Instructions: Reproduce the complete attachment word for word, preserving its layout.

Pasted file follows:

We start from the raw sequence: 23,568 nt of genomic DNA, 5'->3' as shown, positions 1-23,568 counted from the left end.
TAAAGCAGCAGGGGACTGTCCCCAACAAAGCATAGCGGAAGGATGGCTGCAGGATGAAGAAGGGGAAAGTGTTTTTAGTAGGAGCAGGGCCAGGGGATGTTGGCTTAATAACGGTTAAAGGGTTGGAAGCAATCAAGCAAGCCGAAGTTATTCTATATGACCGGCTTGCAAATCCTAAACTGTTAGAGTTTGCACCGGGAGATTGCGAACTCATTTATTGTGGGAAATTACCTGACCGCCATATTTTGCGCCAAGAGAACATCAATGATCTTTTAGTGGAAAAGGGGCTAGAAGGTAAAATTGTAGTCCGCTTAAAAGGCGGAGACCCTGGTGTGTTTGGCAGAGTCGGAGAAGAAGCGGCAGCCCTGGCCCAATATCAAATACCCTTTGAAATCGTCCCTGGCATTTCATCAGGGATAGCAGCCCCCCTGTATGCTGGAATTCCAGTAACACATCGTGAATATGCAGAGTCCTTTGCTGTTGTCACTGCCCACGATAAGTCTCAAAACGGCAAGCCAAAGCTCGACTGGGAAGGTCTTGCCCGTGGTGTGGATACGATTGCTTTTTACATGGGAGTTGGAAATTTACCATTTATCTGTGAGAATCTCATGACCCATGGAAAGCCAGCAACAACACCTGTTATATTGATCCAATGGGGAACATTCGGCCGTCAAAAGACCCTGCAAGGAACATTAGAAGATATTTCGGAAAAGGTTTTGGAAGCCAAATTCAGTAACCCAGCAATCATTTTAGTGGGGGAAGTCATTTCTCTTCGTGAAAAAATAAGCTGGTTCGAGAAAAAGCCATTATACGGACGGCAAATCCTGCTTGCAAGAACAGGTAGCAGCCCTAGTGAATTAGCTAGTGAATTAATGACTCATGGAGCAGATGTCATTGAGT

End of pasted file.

We start from the raw sequence: 23,568 nt of genomic DNA, 5'->3' as shown, positions 1-23,568 counted from the left end.
TAAAGCAGCAGGGGACTGTCCCCAACAAAGCATAGCGGAAGGATGGCTGCAGGATGAAGAAGGGGAAAGTGTTTTTAGTAGGAGCAGGGCCAGGGGATGTTGGCTTAATAACGGTTAAAGGGTTGGAAGCAATCAAGCAAGCCGAAGTTATTCTATATGACCGGCTTGCAAATCCTAAACTGTTAGAGTTTGCACCGGGAGATTGCGAACTCATTTATTGTGGGAAATTACCTGACCGCCATATTTTGCGCCAAGAGAACATCAATGATCTTTTAGTGGAAAAGGGGCTAGAAGGTAAAATTGTAGTCCGCTTAAAAGGCGGAGACCCTGGTGTGTTTGGCAGAGTCGGAGAAGAAGCGGCAGCCCTGGCCCAATATCAAATACCCTTTGAAATCGTCCCTGGCATTTCATCAGGGATAGCAGCCCCCCTGTATGCTGGAATTCCAGTAACACATCGTGAATATGCAGAGTCCTTTGCTGTTGTCACTGCCCACGATAAGTCTCAAAACGGCAAGCCAAAGCTCGACTGGGAAGGTCTTGCCCGTGGTGTGGATACGATTGCTTTTTACATGGGAGTTGGAAATTTACCATTTATCTGTGAGAATCTCATGACCCATGGAAAGCCAGCAACAACACCTGTTATATTGATCCAATGGGGAACATTCGGCCGTCAAAAGACCCTGCAAGGAACATTAGAAGATATTTCGGAAAAGGTTTTGGAAGCCAAATTCAGTAACCCAGCAATCATTTTAGTGGGGGAAGTCATTTCTCTTCGTGAAAAAATAAGCTGGTTCGAGAAAAAGCCATTATACGGACGGCAAATCCTGCTTGCAAGAACAGGTAGCAGCCCTAGTGAATTAGCTAGTGAATTAATGACTCATGGAGCAGATGTCATTGAGT